Last week, student leaders at Harvard, drawn from the undergraduate college, the Kennedy school, the business school, and the law school, held a conference about Israel. While the conference has attracted outside attention mostly as a result of another student-led conference at Harvard earlier this year that advocated the elimination of the Jewish state, campus supporters of Israel would do well to take note of the more recent event for another and better reason: its demonstration of an effective way to talk about Israel to campus audiences.
Drawing big names like Stanley Fischer, the governor of the Bank of Israel, and Dan Senor, probably best known for co-authoring the 2009 book Start-Up Nation, most of the content of the conference focused on Israel’s economic successes, particularly in high-tech and innovation. Senor’s book is itself responsible to a large degree for a widening appreciation in the United States for Israel’s extraordinary economic record during the past 15 or so years, popularizing eye-popping statistics like the number of Israeli companies listed on the NASDAQ stock index or that Israel’s less than 8 million people drew more venture capital in 2008 than the 145 million citizens of France and Germany combined.
Fischer has won well-deserved credit for stewarding Israel through the worldwide economic collapses of the last few years largely unscathed. (Israel’s current unemployment rate, for example, stands at 5.4 percent while its economy grew in the fourth quarter of last year at a rate of 3.4 percent, both statistics the United States and just about every other Western country would look to with envy.)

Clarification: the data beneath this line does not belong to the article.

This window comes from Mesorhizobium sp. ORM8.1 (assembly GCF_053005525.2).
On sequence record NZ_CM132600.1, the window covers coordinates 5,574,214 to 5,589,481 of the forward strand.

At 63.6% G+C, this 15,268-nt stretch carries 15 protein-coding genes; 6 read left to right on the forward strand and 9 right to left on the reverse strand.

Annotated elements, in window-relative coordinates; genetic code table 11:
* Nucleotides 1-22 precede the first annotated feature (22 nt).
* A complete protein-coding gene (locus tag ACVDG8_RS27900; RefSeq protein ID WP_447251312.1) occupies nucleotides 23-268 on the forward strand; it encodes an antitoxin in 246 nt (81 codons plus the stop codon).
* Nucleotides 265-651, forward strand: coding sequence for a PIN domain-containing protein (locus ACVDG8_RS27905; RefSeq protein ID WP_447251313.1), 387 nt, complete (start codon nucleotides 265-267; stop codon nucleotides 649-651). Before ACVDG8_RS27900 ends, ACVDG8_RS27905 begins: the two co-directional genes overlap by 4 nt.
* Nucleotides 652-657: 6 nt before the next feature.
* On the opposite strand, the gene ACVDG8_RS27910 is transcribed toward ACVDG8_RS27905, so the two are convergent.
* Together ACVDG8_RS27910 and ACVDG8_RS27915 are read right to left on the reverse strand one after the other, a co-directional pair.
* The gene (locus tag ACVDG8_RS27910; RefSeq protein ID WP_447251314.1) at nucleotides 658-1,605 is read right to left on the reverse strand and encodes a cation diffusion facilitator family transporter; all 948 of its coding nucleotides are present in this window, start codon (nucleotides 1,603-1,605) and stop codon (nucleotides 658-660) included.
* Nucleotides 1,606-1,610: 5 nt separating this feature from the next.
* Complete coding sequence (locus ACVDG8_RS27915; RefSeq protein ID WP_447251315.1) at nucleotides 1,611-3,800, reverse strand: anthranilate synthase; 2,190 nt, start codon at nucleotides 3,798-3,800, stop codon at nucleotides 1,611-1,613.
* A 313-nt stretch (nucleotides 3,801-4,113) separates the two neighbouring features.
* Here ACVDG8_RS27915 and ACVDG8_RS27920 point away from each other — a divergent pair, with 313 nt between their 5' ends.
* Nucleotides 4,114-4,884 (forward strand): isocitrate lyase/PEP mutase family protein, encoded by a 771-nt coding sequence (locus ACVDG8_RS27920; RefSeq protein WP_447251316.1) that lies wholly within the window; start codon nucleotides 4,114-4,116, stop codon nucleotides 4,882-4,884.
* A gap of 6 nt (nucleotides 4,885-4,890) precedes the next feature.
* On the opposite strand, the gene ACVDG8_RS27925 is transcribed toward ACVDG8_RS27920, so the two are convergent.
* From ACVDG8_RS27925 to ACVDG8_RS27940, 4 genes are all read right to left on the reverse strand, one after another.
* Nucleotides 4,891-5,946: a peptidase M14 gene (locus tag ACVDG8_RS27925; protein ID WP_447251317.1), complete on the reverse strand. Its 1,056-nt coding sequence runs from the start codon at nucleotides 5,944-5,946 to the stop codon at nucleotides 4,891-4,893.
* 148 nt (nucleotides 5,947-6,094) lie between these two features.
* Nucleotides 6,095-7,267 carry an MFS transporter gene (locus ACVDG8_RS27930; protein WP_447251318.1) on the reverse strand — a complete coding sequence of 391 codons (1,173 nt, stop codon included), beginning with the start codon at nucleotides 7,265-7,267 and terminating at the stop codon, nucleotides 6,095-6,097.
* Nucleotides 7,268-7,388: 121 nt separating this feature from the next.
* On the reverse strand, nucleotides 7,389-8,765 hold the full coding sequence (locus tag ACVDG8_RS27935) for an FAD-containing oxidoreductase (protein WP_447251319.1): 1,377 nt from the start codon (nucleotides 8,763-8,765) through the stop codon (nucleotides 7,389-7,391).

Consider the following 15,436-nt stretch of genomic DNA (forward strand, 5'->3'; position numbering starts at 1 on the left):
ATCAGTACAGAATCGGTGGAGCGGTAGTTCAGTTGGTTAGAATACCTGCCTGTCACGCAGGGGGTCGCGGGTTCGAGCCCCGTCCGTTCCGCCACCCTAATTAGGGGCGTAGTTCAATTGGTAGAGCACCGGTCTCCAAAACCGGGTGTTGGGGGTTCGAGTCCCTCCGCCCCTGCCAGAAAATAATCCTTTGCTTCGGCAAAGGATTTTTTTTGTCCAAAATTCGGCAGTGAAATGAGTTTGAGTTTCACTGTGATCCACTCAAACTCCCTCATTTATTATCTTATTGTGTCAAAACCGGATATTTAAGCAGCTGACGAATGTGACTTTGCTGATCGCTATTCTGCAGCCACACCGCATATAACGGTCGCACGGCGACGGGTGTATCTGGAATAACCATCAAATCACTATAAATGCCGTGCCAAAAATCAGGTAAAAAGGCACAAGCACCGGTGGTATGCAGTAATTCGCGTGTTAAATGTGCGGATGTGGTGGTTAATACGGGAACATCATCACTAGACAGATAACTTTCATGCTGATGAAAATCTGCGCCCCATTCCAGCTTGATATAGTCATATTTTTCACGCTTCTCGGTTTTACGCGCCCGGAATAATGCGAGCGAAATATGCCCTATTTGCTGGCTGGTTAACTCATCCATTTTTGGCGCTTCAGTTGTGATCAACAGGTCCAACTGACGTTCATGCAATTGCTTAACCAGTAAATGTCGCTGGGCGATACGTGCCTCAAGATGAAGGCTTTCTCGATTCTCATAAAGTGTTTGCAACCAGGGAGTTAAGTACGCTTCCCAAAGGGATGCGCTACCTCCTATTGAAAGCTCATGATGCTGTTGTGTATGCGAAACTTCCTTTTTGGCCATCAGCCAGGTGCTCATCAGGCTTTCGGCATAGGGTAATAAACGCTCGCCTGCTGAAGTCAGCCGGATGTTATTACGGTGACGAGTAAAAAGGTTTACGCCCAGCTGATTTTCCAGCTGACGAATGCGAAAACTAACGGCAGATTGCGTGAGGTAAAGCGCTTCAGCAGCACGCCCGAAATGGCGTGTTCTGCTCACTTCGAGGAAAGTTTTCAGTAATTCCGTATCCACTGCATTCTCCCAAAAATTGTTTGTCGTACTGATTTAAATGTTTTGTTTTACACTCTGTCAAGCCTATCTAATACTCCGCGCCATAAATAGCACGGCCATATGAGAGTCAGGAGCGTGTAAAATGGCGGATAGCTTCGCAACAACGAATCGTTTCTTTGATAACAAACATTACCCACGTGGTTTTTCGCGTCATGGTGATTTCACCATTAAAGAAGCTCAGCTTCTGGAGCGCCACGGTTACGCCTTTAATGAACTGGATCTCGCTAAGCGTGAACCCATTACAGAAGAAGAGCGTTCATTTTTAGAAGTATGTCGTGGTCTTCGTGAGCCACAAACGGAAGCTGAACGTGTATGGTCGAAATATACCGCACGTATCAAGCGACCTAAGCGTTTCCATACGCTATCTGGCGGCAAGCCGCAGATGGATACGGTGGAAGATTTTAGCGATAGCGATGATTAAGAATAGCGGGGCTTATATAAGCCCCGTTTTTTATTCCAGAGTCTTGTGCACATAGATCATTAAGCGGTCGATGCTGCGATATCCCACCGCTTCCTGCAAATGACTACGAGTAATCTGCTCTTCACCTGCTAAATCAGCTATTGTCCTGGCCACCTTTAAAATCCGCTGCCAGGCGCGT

Even an essay competition and accompanying session about the conflict were framed in terms of “innovating peace.”
The best thing of course about focusing discussions about Israel on its extraordinary record of innovation is that it’s all true. Rather than leading with political issues that are seen as controversial and over which Israel’s cause is not likely to be viewed with broad sympathy on most campuses, opening a discussion of Israel along economic lines also gives the country a much better chance to be favorably received.
While some publications associated with the kind of thinking responsible for so much of the unwarranted criticism the Jewish state faces on campus may see growing partnerships between business and universities as suspicious, students, administrators, and many professors largely don’t see things that way. Business is by far the most popular undergraduate major, chosen by nearly a quarter of all students. Engineering and hard sciences are seeing similar growth, while humanities departments – the worst sources of campus anti-Israelism – face steady declines of potentially catastrophic proportions.
Harvard’s conference is one of a growing number of examples of the effectiveness of this kind of advocacy. Berkeley’s law and business schools jointly hosted a conference on “Israel Through the High-Tech Lens” in February. TAMID, a growing student investment focused on Israel founded by students at Michigan, will be hosting its first national conference in Boston this summer, the same time as the second cohort of the very popular Birthright Israel Excel Fellowship will be in Israel.
None of this is to say that effective campus Israel advocacy can hope to entirely avoid politics. The most contentious issues, especially Israel’s self-definition as a Jewish state, must be addressed.
But a campus can be a hard place to speak out on Israel’s behalf. We shouldn’t turn away from any trends that favor in improvement in campus discourse about the Jewish state. For the short-term, at least, Israel’s economic successes are a powerful opportunity to generate positive advocacy.